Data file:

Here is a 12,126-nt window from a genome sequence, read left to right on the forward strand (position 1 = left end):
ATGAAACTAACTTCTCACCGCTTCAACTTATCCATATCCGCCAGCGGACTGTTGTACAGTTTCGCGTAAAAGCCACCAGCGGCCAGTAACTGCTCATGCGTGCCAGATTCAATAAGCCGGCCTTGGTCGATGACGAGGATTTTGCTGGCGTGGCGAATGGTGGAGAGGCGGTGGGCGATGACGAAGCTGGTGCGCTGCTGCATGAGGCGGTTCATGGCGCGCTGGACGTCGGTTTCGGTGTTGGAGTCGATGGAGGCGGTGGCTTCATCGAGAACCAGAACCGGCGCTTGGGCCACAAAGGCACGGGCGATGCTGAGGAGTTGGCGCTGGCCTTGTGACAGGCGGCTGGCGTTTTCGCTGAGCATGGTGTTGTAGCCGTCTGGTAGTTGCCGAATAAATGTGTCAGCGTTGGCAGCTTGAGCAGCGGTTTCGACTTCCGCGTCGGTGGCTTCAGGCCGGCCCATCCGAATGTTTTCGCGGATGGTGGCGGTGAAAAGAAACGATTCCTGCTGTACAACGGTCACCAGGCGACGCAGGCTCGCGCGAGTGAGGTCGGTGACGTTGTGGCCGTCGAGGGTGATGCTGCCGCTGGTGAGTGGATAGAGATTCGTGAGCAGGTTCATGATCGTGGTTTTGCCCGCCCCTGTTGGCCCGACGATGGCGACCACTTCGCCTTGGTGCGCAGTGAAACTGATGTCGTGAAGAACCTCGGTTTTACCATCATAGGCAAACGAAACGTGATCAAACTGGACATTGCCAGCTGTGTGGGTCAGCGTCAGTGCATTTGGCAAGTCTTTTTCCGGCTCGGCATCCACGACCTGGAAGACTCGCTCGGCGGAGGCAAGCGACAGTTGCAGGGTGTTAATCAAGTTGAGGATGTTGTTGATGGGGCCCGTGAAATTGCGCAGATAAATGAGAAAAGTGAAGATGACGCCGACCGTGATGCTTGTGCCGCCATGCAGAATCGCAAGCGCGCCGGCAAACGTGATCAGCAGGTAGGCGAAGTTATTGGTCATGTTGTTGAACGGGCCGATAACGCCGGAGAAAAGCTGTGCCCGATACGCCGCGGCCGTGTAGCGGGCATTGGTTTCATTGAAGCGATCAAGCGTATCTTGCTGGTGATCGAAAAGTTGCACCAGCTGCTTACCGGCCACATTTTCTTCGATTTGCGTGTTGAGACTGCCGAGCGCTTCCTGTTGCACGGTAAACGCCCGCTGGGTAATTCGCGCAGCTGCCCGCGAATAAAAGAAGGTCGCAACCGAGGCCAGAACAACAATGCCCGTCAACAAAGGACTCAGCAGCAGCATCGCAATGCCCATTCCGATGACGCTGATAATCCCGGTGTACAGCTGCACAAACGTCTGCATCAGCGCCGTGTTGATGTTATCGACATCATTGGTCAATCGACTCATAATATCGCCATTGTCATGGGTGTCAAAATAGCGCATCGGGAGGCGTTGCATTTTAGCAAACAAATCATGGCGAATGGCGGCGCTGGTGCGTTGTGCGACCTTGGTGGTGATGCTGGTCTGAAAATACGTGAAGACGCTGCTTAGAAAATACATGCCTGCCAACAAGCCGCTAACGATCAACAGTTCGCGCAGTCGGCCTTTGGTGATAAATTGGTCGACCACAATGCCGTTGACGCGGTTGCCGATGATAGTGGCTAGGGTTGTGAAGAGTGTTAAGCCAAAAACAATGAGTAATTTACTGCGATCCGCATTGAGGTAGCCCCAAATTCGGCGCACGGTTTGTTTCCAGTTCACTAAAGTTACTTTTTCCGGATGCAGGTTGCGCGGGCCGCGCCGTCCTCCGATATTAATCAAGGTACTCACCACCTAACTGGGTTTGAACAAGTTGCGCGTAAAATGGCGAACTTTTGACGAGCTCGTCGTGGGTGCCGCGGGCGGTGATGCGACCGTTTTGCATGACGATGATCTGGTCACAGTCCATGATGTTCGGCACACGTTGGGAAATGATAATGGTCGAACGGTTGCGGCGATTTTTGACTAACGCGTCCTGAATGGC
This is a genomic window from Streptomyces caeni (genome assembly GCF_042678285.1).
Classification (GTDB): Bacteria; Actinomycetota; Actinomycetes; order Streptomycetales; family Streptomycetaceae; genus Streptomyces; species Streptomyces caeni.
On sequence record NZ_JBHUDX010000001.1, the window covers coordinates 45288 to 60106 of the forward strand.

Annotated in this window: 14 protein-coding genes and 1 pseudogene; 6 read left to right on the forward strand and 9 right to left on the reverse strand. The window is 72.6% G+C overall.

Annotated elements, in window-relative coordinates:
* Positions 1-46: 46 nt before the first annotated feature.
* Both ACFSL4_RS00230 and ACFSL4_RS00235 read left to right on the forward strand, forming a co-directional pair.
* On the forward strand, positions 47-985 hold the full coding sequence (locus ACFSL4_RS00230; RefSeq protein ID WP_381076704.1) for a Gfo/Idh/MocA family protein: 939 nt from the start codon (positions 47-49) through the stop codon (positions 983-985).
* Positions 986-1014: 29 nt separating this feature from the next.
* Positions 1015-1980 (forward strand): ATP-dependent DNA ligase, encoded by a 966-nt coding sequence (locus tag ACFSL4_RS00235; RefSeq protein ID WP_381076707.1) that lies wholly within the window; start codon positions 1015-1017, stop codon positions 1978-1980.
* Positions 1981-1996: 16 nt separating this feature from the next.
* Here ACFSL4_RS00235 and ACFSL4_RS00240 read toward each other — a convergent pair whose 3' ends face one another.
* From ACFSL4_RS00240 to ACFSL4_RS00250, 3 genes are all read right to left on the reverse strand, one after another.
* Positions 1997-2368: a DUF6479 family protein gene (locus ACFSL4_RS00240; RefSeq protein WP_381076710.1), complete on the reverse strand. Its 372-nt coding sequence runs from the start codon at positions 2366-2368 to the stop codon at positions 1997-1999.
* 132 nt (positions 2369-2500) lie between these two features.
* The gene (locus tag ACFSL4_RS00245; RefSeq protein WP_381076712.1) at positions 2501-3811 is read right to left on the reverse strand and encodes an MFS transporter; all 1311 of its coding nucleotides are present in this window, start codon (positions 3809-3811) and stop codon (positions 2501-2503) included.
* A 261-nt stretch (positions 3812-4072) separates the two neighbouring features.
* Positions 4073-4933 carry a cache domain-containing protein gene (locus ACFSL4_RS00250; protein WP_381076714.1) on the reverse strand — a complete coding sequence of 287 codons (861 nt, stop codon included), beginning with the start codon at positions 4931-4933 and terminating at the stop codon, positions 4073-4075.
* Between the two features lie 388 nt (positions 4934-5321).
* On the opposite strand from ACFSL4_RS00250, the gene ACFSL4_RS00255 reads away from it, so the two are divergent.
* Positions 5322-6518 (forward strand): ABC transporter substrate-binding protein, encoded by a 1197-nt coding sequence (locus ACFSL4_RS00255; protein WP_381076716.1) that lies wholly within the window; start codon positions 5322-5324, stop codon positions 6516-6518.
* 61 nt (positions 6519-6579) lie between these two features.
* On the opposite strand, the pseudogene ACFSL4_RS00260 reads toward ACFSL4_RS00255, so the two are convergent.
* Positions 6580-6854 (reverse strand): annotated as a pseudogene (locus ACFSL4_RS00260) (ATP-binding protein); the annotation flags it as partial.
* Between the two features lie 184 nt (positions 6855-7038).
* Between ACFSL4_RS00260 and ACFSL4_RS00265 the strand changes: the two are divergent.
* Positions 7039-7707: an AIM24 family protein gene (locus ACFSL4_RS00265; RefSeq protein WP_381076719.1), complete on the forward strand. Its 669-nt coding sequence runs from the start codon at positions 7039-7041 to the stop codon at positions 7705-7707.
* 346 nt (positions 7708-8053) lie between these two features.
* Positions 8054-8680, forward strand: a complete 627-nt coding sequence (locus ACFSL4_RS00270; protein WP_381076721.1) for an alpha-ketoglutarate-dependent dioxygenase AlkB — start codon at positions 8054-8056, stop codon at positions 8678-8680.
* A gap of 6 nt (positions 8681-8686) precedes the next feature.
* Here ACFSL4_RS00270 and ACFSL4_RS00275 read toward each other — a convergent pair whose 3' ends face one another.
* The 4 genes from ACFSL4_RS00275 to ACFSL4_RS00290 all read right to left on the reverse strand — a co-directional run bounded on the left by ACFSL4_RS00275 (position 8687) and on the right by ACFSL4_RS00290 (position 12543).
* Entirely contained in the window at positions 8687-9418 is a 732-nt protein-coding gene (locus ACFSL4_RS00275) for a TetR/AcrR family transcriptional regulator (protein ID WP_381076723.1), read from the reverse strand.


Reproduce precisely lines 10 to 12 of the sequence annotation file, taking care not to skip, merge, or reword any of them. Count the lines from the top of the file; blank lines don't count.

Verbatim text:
* On the forward strand, positions 47-985 hold the full coding sequence (locus ACFSL4_RS00230; RefSeq protein ID WP_381076704.1) for a Gfo/Idh/MocA family protein: 939 nt from the start codon (positions 47-49) through the stop codon (positions 983-985).
* Positions 986-1014: 29 nt separating this feature from the next.
* Positions 1015-1980 (forward strand): ATP-dependent DNA ligase, encoded by a 966-nt coding sequence (locus tag ACFSL4_RS00235; RefSeq protein ID WP_381076707.1) that lies wholly within the window; start codon positions 1015-1017, stop codon positions 1978-1980.